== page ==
Educating for Sustainability:
Tenacious educators committed to sustainability have made tremendous strides nationwide in increasing student and ecological wellbeing—
- The School Garden Movement has been connecting young people to healthy food choices, place-based inquiry and increased ecological literacy for decades.
- The Farm to School Movement is steadily increasing access to locally sourced, scratch-cooked meals in cafeterias, improving student health and local economies.
- Safe Routes to School encourages walking and biking that collectively reduce transportation-related carbon emissions and strengthen community relationships by getting people out of their cars.
- Energy efficiency programs are lowering electricity bills and GHG emissions, benefitting the climate and the district’s resources.
- Hydrologic literacy through low-flow water features, water harvesting techniques and increased permeable surfaces support a school to live within its water budget in a time of global climate disruption’s droughts and floods.
- Zero Waste goals inspire school systems to reduce consumption, recycle when possible and return organic matter to the soil.
But how we do connect the dots? How do we realize the potential of a fully integrated living learnscape in which the facilities design is the interactive tool through which teachers teach and students learn? How do we train teachers to be comfortable teaching outside the 4-walled classroom and engage in authentic place-based inquiry? How do we encourage administrators to support systems that will lead to better mastery of the Common Core Standards and STEM learning goals? How do we prepare the next generation to manage the complexity and uncertainty of climate disruption? How do we help the nation understand that it’s all connected?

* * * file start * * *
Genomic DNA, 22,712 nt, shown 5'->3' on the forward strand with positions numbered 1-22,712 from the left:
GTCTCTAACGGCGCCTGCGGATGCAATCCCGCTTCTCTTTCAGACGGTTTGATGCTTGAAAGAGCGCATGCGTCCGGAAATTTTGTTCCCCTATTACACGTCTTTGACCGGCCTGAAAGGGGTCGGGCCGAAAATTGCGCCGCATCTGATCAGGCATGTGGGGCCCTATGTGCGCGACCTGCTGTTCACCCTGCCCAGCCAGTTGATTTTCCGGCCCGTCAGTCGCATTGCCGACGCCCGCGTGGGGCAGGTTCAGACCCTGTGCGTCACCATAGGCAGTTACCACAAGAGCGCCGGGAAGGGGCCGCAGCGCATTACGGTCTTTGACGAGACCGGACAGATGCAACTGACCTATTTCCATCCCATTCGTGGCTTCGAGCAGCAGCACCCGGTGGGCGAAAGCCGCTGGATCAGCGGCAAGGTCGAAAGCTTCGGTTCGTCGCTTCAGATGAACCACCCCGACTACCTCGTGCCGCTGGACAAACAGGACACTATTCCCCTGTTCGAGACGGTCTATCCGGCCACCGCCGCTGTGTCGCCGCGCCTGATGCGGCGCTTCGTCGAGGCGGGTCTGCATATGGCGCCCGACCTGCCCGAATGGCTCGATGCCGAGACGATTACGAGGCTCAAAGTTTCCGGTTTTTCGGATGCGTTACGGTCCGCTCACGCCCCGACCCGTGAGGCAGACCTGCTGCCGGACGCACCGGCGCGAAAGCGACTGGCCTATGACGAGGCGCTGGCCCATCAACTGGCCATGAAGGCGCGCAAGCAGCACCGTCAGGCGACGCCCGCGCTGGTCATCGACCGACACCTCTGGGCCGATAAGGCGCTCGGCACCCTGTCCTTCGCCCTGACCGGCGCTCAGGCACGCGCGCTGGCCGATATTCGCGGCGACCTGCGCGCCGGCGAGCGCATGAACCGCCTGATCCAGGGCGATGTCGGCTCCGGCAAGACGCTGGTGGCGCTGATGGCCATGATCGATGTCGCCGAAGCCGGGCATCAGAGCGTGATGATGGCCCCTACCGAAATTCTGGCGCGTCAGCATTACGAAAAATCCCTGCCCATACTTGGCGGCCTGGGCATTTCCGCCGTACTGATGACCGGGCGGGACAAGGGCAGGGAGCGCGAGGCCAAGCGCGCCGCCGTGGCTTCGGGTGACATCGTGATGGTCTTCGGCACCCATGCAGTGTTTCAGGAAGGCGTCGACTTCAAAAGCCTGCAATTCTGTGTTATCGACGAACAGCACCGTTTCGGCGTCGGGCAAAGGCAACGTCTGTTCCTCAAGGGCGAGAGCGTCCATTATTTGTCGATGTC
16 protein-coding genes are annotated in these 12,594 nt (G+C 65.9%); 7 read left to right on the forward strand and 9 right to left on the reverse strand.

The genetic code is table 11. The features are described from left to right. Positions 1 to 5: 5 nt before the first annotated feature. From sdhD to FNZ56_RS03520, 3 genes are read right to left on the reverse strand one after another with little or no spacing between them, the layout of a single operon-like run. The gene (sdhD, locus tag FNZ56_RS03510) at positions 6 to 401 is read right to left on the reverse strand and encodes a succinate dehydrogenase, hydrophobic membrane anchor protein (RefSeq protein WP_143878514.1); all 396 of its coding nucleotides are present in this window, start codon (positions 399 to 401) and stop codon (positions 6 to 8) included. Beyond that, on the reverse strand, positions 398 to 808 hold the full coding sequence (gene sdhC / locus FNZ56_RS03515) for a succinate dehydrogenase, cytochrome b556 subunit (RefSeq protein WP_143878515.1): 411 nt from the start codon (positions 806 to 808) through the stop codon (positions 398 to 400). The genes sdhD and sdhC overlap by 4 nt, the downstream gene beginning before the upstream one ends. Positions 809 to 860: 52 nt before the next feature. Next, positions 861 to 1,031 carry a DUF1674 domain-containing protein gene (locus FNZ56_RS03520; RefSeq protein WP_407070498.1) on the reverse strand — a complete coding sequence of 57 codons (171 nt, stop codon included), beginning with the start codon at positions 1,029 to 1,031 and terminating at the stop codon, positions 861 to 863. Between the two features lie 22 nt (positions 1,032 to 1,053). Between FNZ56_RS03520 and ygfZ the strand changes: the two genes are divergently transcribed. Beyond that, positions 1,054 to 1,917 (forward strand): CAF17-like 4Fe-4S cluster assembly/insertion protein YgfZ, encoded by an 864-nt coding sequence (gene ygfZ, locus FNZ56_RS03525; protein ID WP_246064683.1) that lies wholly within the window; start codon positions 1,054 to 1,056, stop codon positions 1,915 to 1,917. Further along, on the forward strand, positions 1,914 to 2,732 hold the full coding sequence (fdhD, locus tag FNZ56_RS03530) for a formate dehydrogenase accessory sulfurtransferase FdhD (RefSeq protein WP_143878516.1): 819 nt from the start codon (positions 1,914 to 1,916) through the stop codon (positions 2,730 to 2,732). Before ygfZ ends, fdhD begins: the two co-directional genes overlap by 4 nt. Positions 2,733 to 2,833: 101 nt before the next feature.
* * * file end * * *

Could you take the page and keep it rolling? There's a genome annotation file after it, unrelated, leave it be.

One of OAEC’s best answers is supporting the design of Resilient Schools. Our School Garden Teacher Trainings facilitate school communities in assessing what they have, imagining what they want, and pursuing a design that melds the two (while developing the skills needed to see the design through implementation). Through a systems perspective that sees the interdependence of the many systems nested within and beyond a school’s campus, we have an opportunity to connect the educational place – the built environment and the ecological principles supporting life on this planet – to integrated learning, wellness and character development.
How are Resilient Schools created? It is through deep community partnerships and collective commitment to the process of this endeavor that we thrive together. We cannot depend on the lone eco-champion with a vision and seemingly limitless passion and energy. We cannot leave it to environmental education non-profits to provide off-site programming. We cannot assume that a Facilities Department can adequately transform infrastructure efficiency district-wide. We need EVERYONE! We must all work together – including the people who neither work for schools nor have children in school – to pull this off. By collectively committing to the project of raising the generations to come with access to the skills necessary to thrive, we participate in building our nation’s Resilient Schools.
Join us this summer to develop the community organizing skills and ecological literacy necessary to build Resilient Schools.
Does your local school embody a model of sustainable practices throughout its facilities? Is the curriculum connected to the place where students spend a majority of their waking hours? Do the school’s neighbors, local businesses, government agencies, staff and families feel empowered, involved and responsible for the success and well-being of the students?
If not, you can help the next generation thrive by informing your community’s school board members, district employees, local government agency officials, business owners, organizations and neighborhood leaders about OAEC’s participatory process to design more resilient schools. Please direct them to OAEC’s Resilient Schools Program.
Thank you for sharing our vision of schools as hubs of cultural, ecological and economic well-being for the whole community!